President Trump didn’t reveal in his Tuesday night State of the Union address whether he’s planning to declare a national emergency in order to secure funds for a border wall, but stressed that Congress has to “show the world that America is committed to ending illegal immigration and putting the ruthless coyotes, cartels, drug dealers, and human traffickers out of business.”
In an interview with CBS aired over the weekend, Trump said “we’re going to have to see what happens on Feb. 15,” the appropriations deadline, when asked whether he’d shut down the government again over the border funding impasse.
“I don’t take anything off the table. I don’t like to take things off the table. It’s that alternative. It’s national emergency, it’s other things and you know there have been plenty national emergencies called,” he said.
In his annual address to a joint session of Congress, Trump warned that “as we speak, large, organized caravans are on the march to the United States” and said he’s “ordered another 3,750 troops to our southern border to prepare for the tremendous onslaught.”
“This is a moral issue. The lawless state of our southern border is a threat to the safety, security, and financial well-being of all Americans. We have a moral duty to create an immigration system that protects the lives and jobs of our citizens. This includes our obligation to the millions of immigrants living here today, who followed the rules and respected our laws. Legal immigrants enrich our nation and strengthen our society in countless ways. I want people to come into our country, but they have to come in legally,” he continued. “Tonight, I am asking you to defend our very dangerous southern border out of love and devotion to our fellow citizens and to our country.”
Trump further charged that “wealthy politicians and donors push for open borders while living their lives behind walls and gates and guards” and declared “tolerance for illegal immigration is not compassionate — it is cruel.”
Among the administration’s guests at the State of the Union were three relatives of Jerry and Sherri David, a couple killed in their Reno, Nev., home in January. Wilber Ernesto Martinez-Guzman, 20, an undocumented immigrant from El Salvador, has been charged with those slayings and the murders of Connie Koontz and Sophia Renken.
Another guest recognized by the president was Elvin Hernandez, a special agent with the Trafficking in Persons Unit of the Department of Homeland Security’s Homeland Security Investigations division.
“When Elvin was a boy, he and his family legally immigrated to the United States from the Dominican Republic. At the age of eight, Elvin told his dad he wanted to become a special agent. Today, he leads investigations into the scourge of international sex trafficking. Elvin says: ‘If I can make sure these young girls get their justice, I’ve done my job.’ Thanks to his work and that of his colleagues, more than 300 women and girls have been rescued from horror and more than 1,500 sadistic traffickers have been put behind bars in the last year,” Trump said, adding, “We will always support the brave men and women of Law Enforcement — and I pledge to you tonight that we will never abolish our heroes from ICE.”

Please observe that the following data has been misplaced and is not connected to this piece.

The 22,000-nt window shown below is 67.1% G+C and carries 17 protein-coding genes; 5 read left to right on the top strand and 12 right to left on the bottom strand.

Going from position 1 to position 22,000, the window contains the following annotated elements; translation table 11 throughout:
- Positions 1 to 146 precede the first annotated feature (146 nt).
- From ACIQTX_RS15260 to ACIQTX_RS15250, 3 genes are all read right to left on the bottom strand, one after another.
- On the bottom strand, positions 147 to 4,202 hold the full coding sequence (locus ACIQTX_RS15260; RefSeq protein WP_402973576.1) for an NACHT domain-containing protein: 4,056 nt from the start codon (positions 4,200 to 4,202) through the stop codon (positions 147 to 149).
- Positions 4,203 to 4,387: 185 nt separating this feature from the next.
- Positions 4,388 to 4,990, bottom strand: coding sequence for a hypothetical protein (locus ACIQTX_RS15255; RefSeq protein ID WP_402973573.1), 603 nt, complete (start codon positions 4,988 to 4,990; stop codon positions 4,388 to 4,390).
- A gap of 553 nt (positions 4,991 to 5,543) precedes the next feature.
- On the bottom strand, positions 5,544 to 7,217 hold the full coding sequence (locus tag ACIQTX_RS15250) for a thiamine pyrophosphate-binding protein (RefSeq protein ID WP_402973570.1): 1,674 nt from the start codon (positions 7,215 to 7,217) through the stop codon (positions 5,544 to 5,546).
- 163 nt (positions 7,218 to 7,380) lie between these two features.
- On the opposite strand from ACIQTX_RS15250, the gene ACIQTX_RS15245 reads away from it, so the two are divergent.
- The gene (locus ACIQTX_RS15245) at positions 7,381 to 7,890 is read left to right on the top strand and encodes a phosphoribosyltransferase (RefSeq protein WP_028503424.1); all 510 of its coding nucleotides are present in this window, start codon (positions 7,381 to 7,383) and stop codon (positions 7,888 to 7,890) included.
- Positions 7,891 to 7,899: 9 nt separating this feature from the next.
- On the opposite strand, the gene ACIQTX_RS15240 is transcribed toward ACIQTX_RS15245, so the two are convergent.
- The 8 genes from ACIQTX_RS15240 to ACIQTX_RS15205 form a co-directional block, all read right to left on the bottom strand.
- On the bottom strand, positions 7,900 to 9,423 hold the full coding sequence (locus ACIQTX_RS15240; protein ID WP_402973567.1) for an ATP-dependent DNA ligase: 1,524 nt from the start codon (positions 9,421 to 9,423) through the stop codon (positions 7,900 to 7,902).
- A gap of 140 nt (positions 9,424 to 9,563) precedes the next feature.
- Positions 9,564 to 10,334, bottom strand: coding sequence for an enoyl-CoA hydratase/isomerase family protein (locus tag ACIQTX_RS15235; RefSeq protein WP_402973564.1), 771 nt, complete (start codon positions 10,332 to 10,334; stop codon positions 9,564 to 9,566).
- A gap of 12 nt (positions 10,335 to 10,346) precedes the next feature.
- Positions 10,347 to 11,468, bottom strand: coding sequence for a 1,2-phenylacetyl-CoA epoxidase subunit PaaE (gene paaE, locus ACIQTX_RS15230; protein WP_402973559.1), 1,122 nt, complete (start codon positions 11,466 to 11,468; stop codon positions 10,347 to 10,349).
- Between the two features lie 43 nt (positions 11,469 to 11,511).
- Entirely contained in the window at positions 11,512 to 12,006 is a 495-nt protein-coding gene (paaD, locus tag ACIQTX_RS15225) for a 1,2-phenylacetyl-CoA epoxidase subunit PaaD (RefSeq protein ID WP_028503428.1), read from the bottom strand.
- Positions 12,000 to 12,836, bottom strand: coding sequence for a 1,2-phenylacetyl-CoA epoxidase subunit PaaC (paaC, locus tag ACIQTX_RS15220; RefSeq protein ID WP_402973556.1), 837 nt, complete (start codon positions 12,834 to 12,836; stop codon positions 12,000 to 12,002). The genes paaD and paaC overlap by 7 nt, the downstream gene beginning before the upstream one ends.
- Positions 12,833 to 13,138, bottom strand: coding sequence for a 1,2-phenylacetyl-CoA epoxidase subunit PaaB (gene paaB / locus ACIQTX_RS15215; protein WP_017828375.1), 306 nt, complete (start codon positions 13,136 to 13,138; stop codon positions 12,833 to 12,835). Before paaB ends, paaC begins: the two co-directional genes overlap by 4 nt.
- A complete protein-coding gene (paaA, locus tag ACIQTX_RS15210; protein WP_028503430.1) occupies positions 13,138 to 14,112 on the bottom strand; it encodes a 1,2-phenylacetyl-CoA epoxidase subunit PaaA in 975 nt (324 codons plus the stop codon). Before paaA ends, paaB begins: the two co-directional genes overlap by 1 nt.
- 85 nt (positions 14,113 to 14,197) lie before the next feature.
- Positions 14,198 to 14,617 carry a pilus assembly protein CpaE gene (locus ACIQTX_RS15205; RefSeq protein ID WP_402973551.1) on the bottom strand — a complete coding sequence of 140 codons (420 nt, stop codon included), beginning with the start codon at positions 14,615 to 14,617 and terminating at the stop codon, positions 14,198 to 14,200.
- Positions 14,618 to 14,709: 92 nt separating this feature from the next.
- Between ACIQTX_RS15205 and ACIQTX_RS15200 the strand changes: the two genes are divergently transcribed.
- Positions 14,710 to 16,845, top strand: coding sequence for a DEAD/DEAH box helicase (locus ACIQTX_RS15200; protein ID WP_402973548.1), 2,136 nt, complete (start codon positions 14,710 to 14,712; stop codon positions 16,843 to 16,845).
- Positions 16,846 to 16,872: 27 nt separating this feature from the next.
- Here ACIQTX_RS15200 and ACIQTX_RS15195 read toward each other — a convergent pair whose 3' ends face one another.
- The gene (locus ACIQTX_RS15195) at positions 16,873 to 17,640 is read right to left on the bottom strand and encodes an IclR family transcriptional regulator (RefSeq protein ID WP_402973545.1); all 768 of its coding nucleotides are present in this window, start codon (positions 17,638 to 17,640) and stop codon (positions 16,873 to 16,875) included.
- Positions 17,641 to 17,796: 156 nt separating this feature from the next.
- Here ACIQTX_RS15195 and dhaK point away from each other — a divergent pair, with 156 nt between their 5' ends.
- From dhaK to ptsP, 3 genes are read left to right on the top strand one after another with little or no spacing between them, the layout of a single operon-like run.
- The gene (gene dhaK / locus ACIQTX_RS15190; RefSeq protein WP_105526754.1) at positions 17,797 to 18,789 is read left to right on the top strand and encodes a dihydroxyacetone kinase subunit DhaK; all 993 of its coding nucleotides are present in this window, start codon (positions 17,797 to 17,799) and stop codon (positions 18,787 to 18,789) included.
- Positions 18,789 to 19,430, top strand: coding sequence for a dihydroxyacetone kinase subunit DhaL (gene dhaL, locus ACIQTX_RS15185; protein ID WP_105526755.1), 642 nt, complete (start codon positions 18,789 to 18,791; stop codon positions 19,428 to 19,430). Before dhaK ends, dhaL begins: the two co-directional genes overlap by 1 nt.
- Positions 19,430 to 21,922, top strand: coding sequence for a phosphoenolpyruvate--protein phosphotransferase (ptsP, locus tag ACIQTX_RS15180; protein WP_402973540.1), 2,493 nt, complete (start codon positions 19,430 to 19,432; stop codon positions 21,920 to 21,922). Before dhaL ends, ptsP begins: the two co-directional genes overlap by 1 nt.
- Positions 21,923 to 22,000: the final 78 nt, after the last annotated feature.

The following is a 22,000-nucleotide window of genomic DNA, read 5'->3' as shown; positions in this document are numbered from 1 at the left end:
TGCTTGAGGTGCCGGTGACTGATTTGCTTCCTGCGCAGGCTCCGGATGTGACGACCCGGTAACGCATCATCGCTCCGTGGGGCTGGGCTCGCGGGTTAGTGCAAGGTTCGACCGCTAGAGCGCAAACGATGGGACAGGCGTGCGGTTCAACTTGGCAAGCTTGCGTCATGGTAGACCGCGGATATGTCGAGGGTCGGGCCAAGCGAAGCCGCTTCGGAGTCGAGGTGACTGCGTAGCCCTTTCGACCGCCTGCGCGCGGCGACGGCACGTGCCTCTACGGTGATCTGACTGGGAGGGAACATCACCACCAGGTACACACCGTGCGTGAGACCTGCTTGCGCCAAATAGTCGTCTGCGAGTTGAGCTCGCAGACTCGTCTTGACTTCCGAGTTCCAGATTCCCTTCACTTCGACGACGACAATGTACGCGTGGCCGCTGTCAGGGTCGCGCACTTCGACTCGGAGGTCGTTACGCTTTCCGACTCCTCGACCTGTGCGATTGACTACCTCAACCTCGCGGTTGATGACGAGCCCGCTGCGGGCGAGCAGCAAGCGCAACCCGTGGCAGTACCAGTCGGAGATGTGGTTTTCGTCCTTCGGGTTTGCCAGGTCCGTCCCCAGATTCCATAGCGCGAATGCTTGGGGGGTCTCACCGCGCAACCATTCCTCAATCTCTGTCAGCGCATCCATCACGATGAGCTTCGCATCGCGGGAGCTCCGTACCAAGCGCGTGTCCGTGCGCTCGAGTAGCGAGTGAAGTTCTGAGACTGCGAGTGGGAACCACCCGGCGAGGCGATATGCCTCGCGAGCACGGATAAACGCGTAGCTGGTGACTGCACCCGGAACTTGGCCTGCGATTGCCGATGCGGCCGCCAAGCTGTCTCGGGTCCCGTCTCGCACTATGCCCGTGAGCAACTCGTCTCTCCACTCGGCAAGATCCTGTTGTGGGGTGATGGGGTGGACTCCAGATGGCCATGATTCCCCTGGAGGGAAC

“My administration has sent to the Congress a common-sense proposal to end the crisis on our southern border,” the president continued. “It includes humanitarian assistance, more law enforcement, drug detection at our ports, closing loopholes that enable child smuggling, and plans for a new physical barrier, or wall, to secure the vast areas between our ports of entry. In the past, most of the people in this room voted for a wall — but the proper wall never got built. I’ll get it built.”
“This is a smart, strategic, see-through steel barrier — not just a simple concrete wall. It will be deployed in the areas identified by border agents as having the greatest need, and as these agents will tell you, where walls go up, illegal crossings go way down.”
In the official Democratic response to Trump’s speech, former Georgia gubernatorial candidate Stacey Abrams said that “bipartisanship could craft a 21st-century immigration plan but this administration chooses to cage children and tear families apart.”
“Compassionate treatment at the border is not the same as open borders,” Abrams said. “President Reagan understood this. President Obama understood this. Americans understand this and Democrats stand ready to effectively secure our ports and borders but we must all embrace that from agriculture to healthcare to entrepreneurship America is made stronger by the presence of immigrants, not walls.”
In a separate statement, House Speaker Nancy Pelosi (D-Calif.) said it “will take days to fact-check all the misrepresentations that the president made tonight” in his wide-ranging address.
“Instead of fear-mongering and manufacturing a crisis at the border, President Trump should commit to signing the bipartisan conference committee’s bill to keep government open and provide strong, smart border security solutions,” Pelosi said.
Earlier in the day, Senate Majority Leader Mitch McConnell (R-Ky.) was noncommittal about whether he would support a national emergency declaration, which would raid military construction coffers for border wall funding. A resolution of disapproval to block the declaration, which would also likely quickly end up in court, would need just four GOP defections to pass.
“We don’t know what route the president is going to take so I’m not going to speculate on it at this point,” McConnell told reporters on Capitol Hill. “As you know, it is an expedited procedure with a simple majority and there is some time delay associated with it, assuming it comes over from the House. But I’m going to withhold judgment about that until we see what he does.”